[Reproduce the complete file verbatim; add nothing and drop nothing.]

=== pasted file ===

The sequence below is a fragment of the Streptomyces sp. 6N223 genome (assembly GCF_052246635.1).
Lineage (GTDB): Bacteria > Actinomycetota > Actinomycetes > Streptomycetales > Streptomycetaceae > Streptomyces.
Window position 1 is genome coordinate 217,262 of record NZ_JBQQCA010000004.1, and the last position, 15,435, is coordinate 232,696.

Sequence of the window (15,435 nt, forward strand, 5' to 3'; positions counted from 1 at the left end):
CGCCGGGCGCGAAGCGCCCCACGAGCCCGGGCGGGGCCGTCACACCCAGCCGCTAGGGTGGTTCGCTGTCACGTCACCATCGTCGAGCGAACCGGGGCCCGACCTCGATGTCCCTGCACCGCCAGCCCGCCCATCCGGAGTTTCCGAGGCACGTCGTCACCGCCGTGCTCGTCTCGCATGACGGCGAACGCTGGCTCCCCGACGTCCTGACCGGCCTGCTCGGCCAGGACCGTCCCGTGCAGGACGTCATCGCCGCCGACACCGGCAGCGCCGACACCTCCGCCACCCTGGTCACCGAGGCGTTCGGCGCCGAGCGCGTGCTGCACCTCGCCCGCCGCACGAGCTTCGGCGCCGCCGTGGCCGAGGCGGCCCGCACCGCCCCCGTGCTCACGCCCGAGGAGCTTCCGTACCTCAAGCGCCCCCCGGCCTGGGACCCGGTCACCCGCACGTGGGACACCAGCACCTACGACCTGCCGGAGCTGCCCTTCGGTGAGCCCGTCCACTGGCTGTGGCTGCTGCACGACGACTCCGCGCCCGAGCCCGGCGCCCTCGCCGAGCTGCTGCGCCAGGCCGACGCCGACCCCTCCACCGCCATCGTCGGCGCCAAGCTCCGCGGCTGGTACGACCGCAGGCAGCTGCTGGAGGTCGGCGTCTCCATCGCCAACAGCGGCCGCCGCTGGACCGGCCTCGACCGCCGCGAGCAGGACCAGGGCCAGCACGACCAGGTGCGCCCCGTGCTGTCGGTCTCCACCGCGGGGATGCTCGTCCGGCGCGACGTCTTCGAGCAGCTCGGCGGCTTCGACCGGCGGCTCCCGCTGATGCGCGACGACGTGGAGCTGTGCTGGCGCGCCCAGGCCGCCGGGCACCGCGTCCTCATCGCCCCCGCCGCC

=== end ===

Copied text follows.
The sequence below is a fragment of the Streptomyces sp. 6N223 genome (assembly GCF_052246635.1).
Lineage (GTDB): Bacteria > Actinomycetota > Actinomycetes > Streptomycetales > Streptomycetaceae > Streptomyces.
Window position 1 is genome coordinate 217,262 of record NZ_JBQQCA010000004.1, and the last position, 15,435, is coordinate 232,696.

Sequence of the window (15,435 nt, forward strand, 5' to 3'; positions counted from 1 at the left end):
CGCCGGGCGCGAAGCGCCCCACGAGCCCGGGCGGGGCCGTCACACCCAGCCGCTAGGGTGGTTCGCTGTCACGTCACCATCGTCGAGCGAACCGGGGCCCGACCTCGATGTCCCTGCACCGCCAGCCCGCCCATCCGGAGTTTCCGAGGCACGTCGTCACCGCCGTGCTCGTCTCGCATGACGGCGAACGCTGGCTCCCCGACGTCCTGACCGGCCTGCTCGGCCAGGACCGTCCCGTGCAGGACGTCATCGCCGCCGACACCGGCAGCGCCGACACCTCCGCCACCCTGGTCACCGAGGCGTTCGGCGCCGAGCGCGTGCTGCACCTCGCCCGCCGCACGAGCTTCGGCGCCGCCGTGGCCGAGGCGGCCCGCACCGCCCCCGTGCTCACGCCCGAGGAGCTTCCGTACCTCAAGCGCCCCCCGGCCTGGGACCCGGTCACCCGCACGTGGGACACCAGCACCTACGACCTGCCGGAGCTGCCCTTCGGTGAGCCCGTCCACTGGCTGTGGCTGCTGCACGACGACTCCGCGCCCGAGCCCGGCGCCCTCGCCGAGCTGCTGCGCCAGGCCGACGCCGACCCCTCCACCGCCATCGTCGGCGCCAAGCTCCGCGGCTGGTACGACCGCAGGCAGCTGCTGGAGGTCGGCGTCTCCATCGCCAACAGCGGCCGCCGCTGGACCGGCCTCGACCGCCGCGAGCAGGACCAGGGCCAGCACGACCAGGTGCGCCCCGTGCTGTCGGTCTCCACCGCGGGGATGCTCGTCCGGCGCGACGTCTTCGAGCAGCTCGGCGGCTTCGACCGGCGGCTCCCGCTGATGCGCGACGACGTGGAGCTGTGCTGGCGCGCCCAGGCCGCCGGGCACCGCGTCCTCATCGCCCCCGCCGCC